Giants defensive back Will Hill (no. 25) celebrates with teammate...

Giants defensive back Will Hill (no. 25) celebrates with teammate Antrel Rolle (no. 26) after intercepting a pass during the second half against the Philadelphia Eagles. (Oct. 27, 2013) Credit: AP

Will Hill did not make a very good first impression on the Giants. Come to think of it, his second impression wasn't all that great either. But the Giants saw something in the young, troubled safety and decided to stick with him when another team might have turned its back, and now they are reaping the rewards for their patience and loyalty.

Hill was suspended for the first four games of this season, yet another strike against him in an already murky NFL career. It was his second four-game suspension in two years. Last season he sat out four games for violating the league's policy on performance-enhancing drugs; this year it was for violating the substance-abuse policy.

Since his return early last month, though, Hill has been a solid contributor on a defensive unit that is trying to lead the team's turnaround. He led the team with 11 solo tackles in a Week 5 start against the Eagles and has 25 tackles in four games. He also had an interception with 11 seconds remaining two weeks ago to clinch the Giants' second straight victory.

"He's gone about his business and we'll stand by him and we encourage him," coach Tom Coughlin said. "I think he feels a great deal of responsibility to his teammates now, and hopefully that will just continue to grow."

Hill wasn't always that way. Certainly not when he entered the 2011 draft.

"I remember him coming out of college,'' safeties coach Dave Merritt said. "He sat in my office before the draft, and I remember seeing this kid thinking that the world is his and everyone else needed to bow down at his feet."

Needless to say, the Giants did not select him. Neither did anyone else. Nor did anyone sign him as an undrafted free agent. A life-altering season.

"To sit out that whole year and not play football, I didn't like the taste," Hill said. "So I had to change something."

That something was his attitude. By the time Hill came back to the Giants in the spring of 2012 for a tryout in rookie minicamp, Merritt said he didn't even recognize the person whom he had scouted.

"It humbled him into, really, an ant," Merritt said. "He really went down to the floor, and to be able to come back like that when he came back on our workout that we had for him, he came out with a clean shave and a clean cut. I didn't know who the kid was, to be honest with you, when I saw him that first day."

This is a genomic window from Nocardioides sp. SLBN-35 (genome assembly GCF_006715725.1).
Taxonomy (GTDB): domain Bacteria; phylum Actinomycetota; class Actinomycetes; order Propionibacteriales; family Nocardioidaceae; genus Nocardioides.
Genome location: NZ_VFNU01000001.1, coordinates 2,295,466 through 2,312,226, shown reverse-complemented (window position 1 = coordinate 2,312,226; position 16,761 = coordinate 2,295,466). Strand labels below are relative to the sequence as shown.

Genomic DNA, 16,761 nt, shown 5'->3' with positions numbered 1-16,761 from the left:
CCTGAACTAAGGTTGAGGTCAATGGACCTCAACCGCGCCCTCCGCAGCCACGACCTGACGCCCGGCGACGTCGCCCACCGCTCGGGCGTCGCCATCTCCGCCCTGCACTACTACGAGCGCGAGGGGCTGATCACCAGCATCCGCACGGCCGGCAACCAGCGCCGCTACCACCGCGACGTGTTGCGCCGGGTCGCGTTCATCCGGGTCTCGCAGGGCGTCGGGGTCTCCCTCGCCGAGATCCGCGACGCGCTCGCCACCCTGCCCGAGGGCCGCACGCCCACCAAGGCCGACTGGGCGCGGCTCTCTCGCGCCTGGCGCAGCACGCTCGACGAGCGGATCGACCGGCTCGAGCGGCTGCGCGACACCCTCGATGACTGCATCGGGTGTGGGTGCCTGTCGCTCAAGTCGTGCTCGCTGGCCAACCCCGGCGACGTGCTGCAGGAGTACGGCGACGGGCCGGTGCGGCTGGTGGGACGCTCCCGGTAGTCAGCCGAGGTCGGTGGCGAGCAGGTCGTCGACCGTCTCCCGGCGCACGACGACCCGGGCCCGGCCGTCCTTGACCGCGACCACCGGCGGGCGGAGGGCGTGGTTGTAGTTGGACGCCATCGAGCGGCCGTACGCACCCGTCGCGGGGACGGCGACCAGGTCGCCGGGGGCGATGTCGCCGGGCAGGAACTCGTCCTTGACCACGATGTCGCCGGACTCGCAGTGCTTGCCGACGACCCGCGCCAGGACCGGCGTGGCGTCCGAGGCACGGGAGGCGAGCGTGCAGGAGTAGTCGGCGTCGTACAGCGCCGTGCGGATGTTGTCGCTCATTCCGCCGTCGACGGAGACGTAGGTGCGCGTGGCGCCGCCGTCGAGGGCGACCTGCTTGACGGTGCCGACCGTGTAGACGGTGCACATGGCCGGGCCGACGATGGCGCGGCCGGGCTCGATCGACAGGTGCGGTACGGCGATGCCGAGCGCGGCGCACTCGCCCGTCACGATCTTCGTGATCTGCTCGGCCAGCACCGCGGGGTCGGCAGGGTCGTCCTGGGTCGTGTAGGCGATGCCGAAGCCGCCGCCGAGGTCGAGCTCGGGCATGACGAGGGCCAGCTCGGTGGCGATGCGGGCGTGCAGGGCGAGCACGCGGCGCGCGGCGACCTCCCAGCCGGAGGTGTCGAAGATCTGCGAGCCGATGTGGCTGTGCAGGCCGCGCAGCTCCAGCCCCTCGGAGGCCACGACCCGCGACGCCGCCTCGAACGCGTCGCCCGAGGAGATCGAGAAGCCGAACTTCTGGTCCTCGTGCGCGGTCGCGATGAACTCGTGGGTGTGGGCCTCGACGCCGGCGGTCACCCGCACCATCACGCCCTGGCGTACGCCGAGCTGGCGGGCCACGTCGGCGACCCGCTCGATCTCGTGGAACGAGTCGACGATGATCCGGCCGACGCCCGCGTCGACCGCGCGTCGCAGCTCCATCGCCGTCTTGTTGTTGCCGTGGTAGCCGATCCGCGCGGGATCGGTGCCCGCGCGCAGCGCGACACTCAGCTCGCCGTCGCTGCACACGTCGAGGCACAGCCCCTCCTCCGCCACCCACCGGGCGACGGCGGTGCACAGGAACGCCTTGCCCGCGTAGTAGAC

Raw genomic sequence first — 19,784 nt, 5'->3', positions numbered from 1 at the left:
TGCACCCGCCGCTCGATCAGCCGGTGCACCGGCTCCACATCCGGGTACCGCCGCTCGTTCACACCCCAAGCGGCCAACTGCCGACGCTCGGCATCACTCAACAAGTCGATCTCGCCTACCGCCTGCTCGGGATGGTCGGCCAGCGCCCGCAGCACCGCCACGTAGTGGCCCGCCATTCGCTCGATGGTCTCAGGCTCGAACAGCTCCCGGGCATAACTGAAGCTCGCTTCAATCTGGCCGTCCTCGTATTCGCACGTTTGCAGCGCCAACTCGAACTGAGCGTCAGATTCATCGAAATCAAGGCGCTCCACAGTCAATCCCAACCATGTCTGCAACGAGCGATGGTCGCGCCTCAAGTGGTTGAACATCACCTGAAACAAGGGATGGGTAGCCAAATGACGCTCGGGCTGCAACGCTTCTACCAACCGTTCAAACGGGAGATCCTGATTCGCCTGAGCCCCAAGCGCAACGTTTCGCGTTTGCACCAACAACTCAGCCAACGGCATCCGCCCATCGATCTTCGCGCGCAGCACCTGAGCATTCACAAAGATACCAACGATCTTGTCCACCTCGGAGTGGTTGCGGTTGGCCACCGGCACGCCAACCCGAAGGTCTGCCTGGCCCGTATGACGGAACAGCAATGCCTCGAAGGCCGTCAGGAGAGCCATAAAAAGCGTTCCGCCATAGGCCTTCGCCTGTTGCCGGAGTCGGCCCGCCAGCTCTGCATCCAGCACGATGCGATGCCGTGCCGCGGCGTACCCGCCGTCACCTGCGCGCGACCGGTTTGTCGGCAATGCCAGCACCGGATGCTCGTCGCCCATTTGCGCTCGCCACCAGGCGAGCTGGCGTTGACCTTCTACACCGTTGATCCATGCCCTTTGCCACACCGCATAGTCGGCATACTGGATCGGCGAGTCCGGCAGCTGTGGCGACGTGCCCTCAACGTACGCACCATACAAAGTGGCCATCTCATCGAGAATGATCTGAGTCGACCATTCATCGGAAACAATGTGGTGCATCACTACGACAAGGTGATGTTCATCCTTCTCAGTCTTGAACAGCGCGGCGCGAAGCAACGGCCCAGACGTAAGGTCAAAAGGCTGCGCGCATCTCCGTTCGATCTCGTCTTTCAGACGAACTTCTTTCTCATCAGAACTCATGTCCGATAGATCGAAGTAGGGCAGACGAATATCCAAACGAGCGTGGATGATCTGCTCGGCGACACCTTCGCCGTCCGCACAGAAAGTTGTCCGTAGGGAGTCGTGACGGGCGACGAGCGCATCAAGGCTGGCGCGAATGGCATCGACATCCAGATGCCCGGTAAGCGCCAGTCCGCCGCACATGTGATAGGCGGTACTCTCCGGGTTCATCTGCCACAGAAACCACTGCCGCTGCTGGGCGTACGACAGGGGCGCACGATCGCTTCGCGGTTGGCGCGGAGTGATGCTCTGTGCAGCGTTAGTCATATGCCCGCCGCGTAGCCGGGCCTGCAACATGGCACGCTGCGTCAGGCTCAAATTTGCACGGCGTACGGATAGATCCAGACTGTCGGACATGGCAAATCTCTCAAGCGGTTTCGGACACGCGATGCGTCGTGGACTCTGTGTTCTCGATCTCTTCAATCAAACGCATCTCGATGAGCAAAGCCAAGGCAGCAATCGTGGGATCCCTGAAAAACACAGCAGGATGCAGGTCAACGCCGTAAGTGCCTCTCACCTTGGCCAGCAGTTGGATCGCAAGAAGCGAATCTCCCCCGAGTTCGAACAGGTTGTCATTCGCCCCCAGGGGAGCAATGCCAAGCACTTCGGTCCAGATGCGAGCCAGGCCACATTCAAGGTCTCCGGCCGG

Merritt said Hill is a 6 on a scale of 10 in terms of his development, so he's still got a ways to go. But the coach believes that Hill someday can be a Pro Bowl type of safety.

"Will brings a tenacity about him that's like no other," Merritt said. "When he hits you, he actually has knockback tackles. He has leverage ability. He understands power angles, and hats off to the kid and his training and what he's learned over the years. I'm just trying to make sure I don't mess it up."

So is Hill. He knows he's on one of the shortest tethers on the team. There may not be enough tackles to be made to overcome another off-the-field slip-up.

On the field, though, he's managed to maintain the cockiness and arrogance that players must have. He said he's not surprised that he has become such a key piece to the defense in a short period of time.

"Coach Merritt always believed in me. He knew what I was capable of," Hill said. "And my teammates knew what I was capable of and were waiting for me to get back to be able to contribute."

He played in 12 games last year, recording 29 solo tackles and two pass breakups, but was a bit player behind starters Antrel Rolle and Stevie Brown.

With Brown on injured reserve this season, Hill has emerged as a starter. In the Oct. 27 game against the Eagles, he played every defensive snap while Ryan Mundy, who had been starting at the position, had none.

Mundy was a bit limited by an undisclosed hip injury at the time, and defensive coordinator Perry Fewell said the two will go back to more of a rotation going forward, but it will be hard to keep Hill on the sideline the way he's been performing.

He's even developed a signature dance to punctuate his big plays. Seem familiar?

"That's going to be my salsa, my Victor Cruz dance," Hill said. "Ever since I've been doing it, everybody's been picking up on that."

Hill doesn't salsa like the other New Jersey product on the team. Instead he does a dance called "The Bernie" in which he flops his body like the corpse in the movie "Weekend at Bernie's."

He debuted it against the Eagles on Oct. 6.

"It was planned," he said of the move. "Just something to let people know that I was back and I was on the field. It just stuck around."

Now it's up to Hill to make sure he does, too.

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